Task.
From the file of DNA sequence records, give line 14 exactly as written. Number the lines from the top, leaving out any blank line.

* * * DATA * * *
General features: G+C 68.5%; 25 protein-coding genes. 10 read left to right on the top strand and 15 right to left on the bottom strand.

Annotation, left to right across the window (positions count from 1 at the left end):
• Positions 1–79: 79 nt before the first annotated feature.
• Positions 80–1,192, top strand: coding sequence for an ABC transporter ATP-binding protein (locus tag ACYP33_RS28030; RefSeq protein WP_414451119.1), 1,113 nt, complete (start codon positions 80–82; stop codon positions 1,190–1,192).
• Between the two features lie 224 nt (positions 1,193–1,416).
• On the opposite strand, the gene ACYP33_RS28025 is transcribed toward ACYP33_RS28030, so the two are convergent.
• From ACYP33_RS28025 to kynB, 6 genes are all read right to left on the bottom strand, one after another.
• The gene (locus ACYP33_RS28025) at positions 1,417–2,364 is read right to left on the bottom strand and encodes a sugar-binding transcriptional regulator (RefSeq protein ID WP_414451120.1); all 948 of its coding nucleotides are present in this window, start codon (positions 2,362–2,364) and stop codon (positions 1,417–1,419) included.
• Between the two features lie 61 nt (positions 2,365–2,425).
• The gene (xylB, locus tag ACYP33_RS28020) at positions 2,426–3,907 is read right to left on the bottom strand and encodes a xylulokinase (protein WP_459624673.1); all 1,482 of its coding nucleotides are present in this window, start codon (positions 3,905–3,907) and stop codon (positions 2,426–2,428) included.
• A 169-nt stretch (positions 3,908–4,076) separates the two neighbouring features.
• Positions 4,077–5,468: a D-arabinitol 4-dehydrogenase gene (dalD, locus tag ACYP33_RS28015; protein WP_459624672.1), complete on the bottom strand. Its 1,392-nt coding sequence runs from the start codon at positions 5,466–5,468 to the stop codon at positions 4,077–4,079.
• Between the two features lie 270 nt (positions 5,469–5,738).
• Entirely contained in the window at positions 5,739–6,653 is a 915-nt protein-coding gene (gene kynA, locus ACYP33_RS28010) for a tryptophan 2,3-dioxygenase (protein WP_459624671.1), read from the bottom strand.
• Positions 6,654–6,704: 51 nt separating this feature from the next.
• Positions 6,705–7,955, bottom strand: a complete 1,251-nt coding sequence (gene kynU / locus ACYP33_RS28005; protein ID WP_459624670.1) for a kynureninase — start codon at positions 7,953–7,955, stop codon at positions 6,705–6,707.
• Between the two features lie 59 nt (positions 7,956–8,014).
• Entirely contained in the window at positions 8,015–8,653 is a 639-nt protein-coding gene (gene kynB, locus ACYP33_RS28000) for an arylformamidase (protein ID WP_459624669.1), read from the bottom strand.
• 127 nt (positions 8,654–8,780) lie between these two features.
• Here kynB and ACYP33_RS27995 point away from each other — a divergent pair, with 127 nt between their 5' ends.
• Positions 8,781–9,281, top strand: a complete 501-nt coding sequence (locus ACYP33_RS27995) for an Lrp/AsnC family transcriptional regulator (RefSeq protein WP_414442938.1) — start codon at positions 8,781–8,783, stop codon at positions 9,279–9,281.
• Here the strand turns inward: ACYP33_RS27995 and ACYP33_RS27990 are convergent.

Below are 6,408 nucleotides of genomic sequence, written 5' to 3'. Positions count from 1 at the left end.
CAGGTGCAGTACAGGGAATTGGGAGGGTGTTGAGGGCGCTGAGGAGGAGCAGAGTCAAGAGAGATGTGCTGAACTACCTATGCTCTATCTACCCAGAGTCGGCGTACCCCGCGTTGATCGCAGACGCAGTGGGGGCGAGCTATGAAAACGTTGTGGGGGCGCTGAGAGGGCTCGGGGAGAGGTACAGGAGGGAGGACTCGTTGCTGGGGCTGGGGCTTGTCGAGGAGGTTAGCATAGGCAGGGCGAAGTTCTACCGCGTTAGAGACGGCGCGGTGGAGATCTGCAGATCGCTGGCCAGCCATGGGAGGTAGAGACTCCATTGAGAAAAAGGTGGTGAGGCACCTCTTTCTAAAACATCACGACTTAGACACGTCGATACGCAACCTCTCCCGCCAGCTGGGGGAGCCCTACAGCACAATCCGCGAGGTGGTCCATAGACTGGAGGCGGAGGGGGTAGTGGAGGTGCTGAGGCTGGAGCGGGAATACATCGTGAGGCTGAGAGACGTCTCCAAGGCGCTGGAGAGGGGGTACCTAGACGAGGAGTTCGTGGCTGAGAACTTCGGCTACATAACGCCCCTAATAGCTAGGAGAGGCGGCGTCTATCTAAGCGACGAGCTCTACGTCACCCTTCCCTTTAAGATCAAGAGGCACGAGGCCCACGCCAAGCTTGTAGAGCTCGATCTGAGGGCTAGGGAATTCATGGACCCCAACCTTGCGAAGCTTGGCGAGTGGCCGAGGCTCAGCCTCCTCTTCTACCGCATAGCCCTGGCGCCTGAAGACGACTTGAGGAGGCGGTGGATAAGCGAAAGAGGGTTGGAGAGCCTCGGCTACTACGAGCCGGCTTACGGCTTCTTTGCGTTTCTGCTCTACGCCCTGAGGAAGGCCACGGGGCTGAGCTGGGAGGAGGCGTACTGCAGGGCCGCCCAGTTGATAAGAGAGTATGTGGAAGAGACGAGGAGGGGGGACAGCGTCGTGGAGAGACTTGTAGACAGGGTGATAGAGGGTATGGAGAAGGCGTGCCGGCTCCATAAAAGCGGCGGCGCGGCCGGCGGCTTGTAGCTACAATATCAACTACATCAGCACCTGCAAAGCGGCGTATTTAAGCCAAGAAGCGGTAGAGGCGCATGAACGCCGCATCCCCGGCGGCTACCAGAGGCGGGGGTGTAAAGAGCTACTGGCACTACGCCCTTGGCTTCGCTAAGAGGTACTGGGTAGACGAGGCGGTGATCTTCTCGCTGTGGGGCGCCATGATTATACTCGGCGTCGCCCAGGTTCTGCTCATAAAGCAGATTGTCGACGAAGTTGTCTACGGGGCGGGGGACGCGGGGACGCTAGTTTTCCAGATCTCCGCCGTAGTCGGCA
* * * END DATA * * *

• Entirely contained in the window at positions 5,739–6,653 is a 915-nt protein-coding gene (gene kynA, locus ACYP33_RS28010) for a tryptophan 2,3-dioxygenase (protein WP_459624671.1), read from the bottom strand.